I was watching the Mets play the Phillies on ESPN Sunday Night Baseball when the broadcaster announced that Osama bin Laden had been killed. Immediately, I flipped to CNN for more details and watched Wolf Blitzer juggle numerous correspondents as details of the event poured in. I stayed tuned for about 20 minutes, and during that time the crowd gathering on the White House lawn grew from dozens to hundreds to thousands. They waved American flags and climbed atop each others’ shoulders, chanting “USA! USA!” Their celebratory uproar reached a volume that made it difficult for one reporter on the scene to be heard. The surreal spectacle looked like the tail end of a debauched 4th of July barbecue.

They come from bars and frat houses,
Chins sporting the last chug’s dregs;
They’ve shut down the POTUS block
Down lawn chairs! Time to tap the kegs!

“Na na na! Hey hey hey! Goodbye!”
Caught in the unstoppered ear—
Perspective fails the sloppy street
It’s just one terrorist’s career!

What giant wheels when Brezhnev sent
Red troops into Afghanistan;
House of Saud and CIA,
Tipped shots to Charlie Wilson’s plan.

What does the title of your book even mean, how can an army officer be the “Father of Money”?

In March 2004, I was appointed the governance officer for Al Dora, one of Baghdad’s most violent districts. My job was to establish and oversee a council structure for Iraqis that would allow them to begin governing themselves.  The nature of persuading Iraqis to support the coalition quickly progressed from simply granting them privileges to a more complex system of bribing them to display some semblance of loyalty to various American initiatives.  Those Iraqis who worked successfully with the Army in this system made quite a bit of money from me, hence the nickname Father of Money.


So, you sat down and wrote a memoir. Thousands of soldiers have also gone to Iraq, some multiple times. Do you think your experience was somehow remarkable?

I admit, a memoir sounds presumptuous – at any age. In my case, the narrative is less about me, as a person, and more about the circumstances in Iraq, as they existed when I was there.  I actually do think my experience was quite typical, which is what makes the conclusions so jarring. In fact, if anything at all was remarkable, it was that I seemed to be one of the few people in my unit who acknowledged how disconnected our mission was from the political reality in the United States, yet it should have been obvious to everyone.


Do you consider yourself some type of hero or what?

I don’t even know what that word means anymore, hero. Look, society, at least American society, is saturated with labels.  For example, you asked me about heroes. Well, there are CNN heroes, there are people who think all soldiers are heroes, likewise with people who give to charity, fight cancer, single-moms, working dads, etc. All of them are called heroes and I just don’t think that is true. I admire those people, and they make me proud to be a human, but hero is a little much.  We often overstate our own importance so frequently and view the world so starkly that it makes us susceptible to being led into situation like Iraq and makes it almost impossible to get out. I am just a guy who wanted to describe what it was like to try and make peace in a world where there are literally no labels. Everything is some murky degree of right and wrong.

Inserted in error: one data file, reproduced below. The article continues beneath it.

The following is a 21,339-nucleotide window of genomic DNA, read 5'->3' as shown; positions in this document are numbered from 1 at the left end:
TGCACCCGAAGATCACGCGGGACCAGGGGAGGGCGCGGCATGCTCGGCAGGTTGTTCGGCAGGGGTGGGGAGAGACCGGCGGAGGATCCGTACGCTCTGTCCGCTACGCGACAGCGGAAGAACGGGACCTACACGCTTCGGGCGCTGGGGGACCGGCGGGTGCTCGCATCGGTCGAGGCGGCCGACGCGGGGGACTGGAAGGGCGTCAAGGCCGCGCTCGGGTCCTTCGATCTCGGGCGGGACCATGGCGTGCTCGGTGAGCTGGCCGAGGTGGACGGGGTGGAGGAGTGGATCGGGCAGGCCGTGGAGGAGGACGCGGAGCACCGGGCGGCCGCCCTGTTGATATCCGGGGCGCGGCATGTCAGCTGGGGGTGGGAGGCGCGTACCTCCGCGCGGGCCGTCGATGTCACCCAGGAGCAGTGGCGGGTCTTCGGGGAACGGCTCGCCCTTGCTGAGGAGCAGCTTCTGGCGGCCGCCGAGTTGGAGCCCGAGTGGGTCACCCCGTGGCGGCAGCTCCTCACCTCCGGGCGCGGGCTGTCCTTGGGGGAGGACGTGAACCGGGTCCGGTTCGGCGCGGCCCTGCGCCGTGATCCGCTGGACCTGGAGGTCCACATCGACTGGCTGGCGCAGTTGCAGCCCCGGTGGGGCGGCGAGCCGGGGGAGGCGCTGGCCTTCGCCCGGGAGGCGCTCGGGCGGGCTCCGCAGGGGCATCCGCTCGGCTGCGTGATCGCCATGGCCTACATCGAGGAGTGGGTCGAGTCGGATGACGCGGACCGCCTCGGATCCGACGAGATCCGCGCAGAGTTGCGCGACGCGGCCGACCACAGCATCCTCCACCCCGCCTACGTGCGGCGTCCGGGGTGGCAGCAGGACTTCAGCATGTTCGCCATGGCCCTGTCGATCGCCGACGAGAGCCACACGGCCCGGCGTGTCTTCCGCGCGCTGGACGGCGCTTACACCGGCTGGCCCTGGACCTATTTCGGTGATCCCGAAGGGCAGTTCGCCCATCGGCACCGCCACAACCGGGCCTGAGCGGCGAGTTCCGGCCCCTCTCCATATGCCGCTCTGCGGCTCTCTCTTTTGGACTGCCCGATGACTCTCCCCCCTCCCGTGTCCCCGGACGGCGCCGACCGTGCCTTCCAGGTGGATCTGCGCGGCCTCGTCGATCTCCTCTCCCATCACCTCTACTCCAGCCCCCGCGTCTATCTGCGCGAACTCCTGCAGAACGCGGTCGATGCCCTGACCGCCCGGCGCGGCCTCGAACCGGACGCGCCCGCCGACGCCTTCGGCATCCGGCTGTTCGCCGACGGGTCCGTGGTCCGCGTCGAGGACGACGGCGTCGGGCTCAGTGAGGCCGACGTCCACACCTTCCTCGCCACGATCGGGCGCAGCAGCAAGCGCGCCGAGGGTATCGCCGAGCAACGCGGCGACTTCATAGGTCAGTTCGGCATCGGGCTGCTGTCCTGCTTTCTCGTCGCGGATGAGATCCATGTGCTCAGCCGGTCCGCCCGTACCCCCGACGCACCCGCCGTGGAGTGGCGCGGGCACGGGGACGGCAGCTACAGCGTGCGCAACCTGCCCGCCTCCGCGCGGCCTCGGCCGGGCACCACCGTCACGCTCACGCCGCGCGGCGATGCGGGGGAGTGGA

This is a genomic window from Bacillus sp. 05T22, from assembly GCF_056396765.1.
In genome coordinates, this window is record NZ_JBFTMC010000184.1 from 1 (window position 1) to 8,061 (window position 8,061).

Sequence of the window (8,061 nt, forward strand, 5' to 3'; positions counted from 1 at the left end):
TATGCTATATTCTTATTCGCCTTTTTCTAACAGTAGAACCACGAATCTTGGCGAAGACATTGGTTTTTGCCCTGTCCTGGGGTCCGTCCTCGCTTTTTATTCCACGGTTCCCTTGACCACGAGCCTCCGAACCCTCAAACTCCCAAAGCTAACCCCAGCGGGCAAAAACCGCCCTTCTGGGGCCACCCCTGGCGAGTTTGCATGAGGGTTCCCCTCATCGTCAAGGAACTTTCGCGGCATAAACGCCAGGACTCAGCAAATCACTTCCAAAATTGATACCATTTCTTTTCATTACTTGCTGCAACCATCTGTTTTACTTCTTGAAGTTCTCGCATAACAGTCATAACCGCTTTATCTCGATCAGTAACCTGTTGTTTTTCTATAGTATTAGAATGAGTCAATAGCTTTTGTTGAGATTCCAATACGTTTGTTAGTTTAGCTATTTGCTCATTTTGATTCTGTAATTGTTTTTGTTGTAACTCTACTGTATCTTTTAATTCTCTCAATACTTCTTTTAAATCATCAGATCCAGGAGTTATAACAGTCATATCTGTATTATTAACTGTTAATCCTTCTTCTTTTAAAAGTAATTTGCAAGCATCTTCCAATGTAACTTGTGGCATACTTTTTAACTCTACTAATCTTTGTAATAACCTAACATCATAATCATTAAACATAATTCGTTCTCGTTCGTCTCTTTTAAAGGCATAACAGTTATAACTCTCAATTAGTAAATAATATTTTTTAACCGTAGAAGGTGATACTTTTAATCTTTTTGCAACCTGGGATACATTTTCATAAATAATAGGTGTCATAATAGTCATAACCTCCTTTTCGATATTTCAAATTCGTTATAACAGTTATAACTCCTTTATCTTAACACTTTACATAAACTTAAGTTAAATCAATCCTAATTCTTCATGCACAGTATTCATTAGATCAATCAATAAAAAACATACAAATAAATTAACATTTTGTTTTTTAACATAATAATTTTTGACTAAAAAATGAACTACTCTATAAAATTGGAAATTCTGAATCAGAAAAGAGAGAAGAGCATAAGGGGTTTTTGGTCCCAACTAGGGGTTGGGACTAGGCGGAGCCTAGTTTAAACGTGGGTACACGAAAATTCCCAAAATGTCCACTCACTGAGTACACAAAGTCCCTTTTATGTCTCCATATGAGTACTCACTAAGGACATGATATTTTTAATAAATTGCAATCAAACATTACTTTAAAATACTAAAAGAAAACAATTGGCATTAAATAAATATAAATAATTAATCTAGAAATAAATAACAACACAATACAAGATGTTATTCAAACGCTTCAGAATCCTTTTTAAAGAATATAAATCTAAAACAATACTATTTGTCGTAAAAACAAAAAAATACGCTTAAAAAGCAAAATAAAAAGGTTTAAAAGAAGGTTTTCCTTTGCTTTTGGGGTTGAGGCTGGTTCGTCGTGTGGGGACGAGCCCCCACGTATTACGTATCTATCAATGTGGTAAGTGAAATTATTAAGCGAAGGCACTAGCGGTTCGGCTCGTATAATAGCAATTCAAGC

Did you have an adjustment period when you came back? What were some of your first impressions upon returning to the United States?

It seemed lonely. My first few weeks were a blur, but I remember being startled by the volume of cars on the road with one passenger, the number of single people walking around shopping malls and the general lack of meaningful interaction that Americans seemed to have with one and another.  The Iraqi lifestyle, filled with communal meals and families huddled together seemed more coherent to me, despite the lack of security.  I walked around annoyed every time someone drove by with a yellow-ribbon or congratulated me for my service. It was obvious that this would be a war that the public could easily forget about and I was not in the mood to indulge people’s sense of self-satisfaction by accepting their platitudes. I guess you could say I had an adjustment period.


Okay, fast forward. You are a lawyer now, living in London. Iraq is barely in the news these days. There is an increased emphasis on Afghanistan. Why is your story even relevant any more. Isn’t Iraq over?

Yeah, I heard, Mission Accomplished. Listen, Iraq has been ‘over’ at least a dozen times. ‘Iraq’ will never be over, because it represents more than a conflict or geography. ‘Iraq’ is the latest homage to the idea that a superior military force can remake a foreign population according to some drawing on a whiteboard.  Iraq is an American institution that will continue to exist as long as we continue to fight wars that do not demand our total commitment.  Just look at the news and you can see several new ‘Iraqs’ on the way in Korea, Iran, and Somalia.


If you could say one thing to people about your time in Iraq, what would it be?

I would encourage them to learn as much as they can about these types of conflicts.  It is a special type of hell for everyone, on all sides. Yes, soldiers sometimes kill the wrong people, and yes sometimes young people who could have done so much more are the victims of what seems like tragic fortune.  But, this is the indiscriminate nature of war. To make judgments about it, or to presume that it can somehow be done better, neater, or more cleanly, is both insulting and demoralizing. After all, if you can comfortably critique the methods of war from a sofa thousands of miles away, then maybe it is a war that your Army should not be fighting in the first place.